Murray, however, calls himself not a conservative, but a classical liberal. He follows the lead of Hayek, who understood conservatism as a choice for traditional authority over the free individual. In America, Hayek added, the classical liberal is a tactical conservative or even traditionalist, because our country has a classically liberal Founding. Reverence for our Framers coincides with respect for the free individual.

Murray rightly distinguishes his view from that the Burkean Yuval Levin and some of the other “reform conservatives.” Murray and Hayek are conservative liberals. They think that the effective exercise of individual liberty depends on the habits indispensable for productivity and self-sufficiency. But finally, they are individualists — as opposed to collectivists or statists — all the way down. They would, of course, criticize today’s “left libertarianism” as promoting a kind of self-indulgence that’s possible only with protection of the intrusive arm of state security. Too many who pride themselves in their autonomy today demand not only to be left alone but that their personal choices be affirmed whatever their consequences.

And conservative liberals, of course, are repulsed by what’s going on on our campuses and to a lesser extent in our workplaces: Free men and women shouldn’t rely on anyone but themselves for protection against the slings and arrows of micro-aggressions and so forth.  The replacement of “academic freedom” with “academic justice” is an offense against the highest form of individual freedom — that associated with Socrates and John Stuart Mill. On campus most of all, individuals should be relentlessly judged by the quality of their choices, choices that have to be defended and judged with arguments.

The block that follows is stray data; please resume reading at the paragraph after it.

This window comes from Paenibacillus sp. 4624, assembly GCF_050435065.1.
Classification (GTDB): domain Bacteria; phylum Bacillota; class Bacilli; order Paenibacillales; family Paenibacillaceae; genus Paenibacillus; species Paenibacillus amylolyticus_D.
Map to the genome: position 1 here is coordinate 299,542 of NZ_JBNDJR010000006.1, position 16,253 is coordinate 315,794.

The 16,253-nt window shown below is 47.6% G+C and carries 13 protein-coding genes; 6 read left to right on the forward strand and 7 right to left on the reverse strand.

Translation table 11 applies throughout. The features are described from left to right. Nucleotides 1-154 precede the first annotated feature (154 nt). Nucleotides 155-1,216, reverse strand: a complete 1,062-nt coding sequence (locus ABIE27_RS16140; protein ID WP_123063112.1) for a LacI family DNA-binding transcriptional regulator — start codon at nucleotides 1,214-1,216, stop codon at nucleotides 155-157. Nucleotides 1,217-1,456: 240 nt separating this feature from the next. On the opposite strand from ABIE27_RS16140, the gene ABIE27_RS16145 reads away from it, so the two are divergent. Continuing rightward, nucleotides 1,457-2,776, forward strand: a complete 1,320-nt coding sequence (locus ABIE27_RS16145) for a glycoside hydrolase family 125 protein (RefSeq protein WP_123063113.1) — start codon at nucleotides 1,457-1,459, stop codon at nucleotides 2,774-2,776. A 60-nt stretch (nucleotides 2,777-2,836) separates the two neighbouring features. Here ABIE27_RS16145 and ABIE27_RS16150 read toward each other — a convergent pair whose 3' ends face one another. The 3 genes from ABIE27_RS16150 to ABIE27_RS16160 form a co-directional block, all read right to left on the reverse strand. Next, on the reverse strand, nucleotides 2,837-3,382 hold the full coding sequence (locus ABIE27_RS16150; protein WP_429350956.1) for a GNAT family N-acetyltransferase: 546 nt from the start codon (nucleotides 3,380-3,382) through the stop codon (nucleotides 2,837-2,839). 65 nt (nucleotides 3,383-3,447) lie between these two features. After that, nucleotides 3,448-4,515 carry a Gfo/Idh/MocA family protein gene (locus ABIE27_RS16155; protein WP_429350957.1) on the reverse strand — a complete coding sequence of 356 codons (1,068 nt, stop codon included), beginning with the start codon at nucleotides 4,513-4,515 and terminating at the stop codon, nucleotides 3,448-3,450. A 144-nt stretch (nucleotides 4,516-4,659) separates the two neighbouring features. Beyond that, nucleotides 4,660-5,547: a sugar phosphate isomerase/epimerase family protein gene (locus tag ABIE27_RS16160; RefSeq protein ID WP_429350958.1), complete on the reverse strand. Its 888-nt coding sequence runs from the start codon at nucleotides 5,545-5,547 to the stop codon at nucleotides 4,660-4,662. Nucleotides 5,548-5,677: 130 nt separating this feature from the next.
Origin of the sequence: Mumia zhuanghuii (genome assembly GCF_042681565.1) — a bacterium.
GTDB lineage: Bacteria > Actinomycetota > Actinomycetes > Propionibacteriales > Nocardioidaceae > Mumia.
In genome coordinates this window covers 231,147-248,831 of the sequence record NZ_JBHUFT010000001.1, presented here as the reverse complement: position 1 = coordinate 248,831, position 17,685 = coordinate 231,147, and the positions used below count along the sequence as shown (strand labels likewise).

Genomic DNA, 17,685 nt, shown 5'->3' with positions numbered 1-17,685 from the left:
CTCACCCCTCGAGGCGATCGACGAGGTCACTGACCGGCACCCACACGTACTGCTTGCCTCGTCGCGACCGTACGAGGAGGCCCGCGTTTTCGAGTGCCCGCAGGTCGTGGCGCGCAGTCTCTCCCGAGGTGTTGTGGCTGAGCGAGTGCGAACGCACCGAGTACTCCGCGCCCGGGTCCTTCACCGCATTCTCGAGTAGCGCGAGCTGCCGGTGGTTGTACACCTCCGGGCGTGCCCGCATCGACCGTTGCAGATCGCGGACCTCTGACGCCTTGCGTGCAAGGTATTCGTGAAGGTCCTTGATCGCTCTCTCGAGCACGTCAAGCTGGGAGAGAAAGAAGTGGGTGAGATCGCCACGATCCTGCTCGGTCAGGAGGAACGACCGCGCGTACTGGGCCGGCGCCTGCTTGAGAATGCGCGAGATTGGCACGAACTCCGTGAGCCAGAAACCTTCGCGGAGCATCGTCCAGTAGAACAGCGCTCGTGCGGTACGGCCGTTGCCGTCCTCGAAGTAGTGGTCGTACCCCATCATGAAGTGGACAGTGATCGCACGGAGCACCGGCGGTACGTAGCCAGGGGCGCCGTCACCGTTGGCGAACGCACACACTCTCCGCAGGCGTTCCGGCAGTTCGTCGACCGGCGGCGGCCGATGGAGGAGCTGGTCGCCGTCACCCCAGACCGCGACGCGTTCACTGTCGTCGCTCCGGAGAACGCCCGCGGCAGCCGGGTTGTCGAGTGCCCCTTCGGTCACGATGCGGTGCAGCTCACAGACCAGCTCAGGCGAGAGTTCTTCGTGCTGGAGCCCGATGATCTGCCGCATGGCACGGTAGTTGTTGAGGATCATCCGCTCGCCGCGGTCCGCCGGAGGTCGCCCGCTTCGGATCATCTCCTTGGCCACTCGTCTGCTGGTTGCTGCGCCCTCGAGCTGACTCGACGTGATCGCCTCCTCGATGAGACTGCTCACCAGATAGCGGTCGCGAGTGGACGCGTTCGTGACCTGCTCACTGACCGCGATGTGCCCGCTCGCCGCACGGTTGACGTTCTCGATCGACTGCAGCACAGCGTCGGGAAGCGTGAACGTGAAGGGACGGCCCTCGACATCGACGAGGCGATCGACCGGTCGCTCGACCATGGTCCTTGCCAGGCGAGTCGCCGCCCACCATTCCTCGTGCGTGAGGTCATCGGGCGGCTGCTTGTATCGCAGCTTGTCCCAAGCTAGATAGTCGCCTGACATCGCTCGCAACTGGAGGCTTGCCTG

The Burkean Levin and other reform conservatives, as Murray notices, are finally liberal conservatives. They’re for political freedom and a free market — and for many libertarian means generally — as ways of achieving non-libertarian ends. For them, America is a country less of detached individuals than of families, churches, and local communities. The fundamental relational fact is the web of institutions that stand between the individual and the state.  Freedom is not just another word for the whimsical pursuit of happiness but a way of protecting what makes life worth living by safely securing the places in which the individual finds genuine personal significance.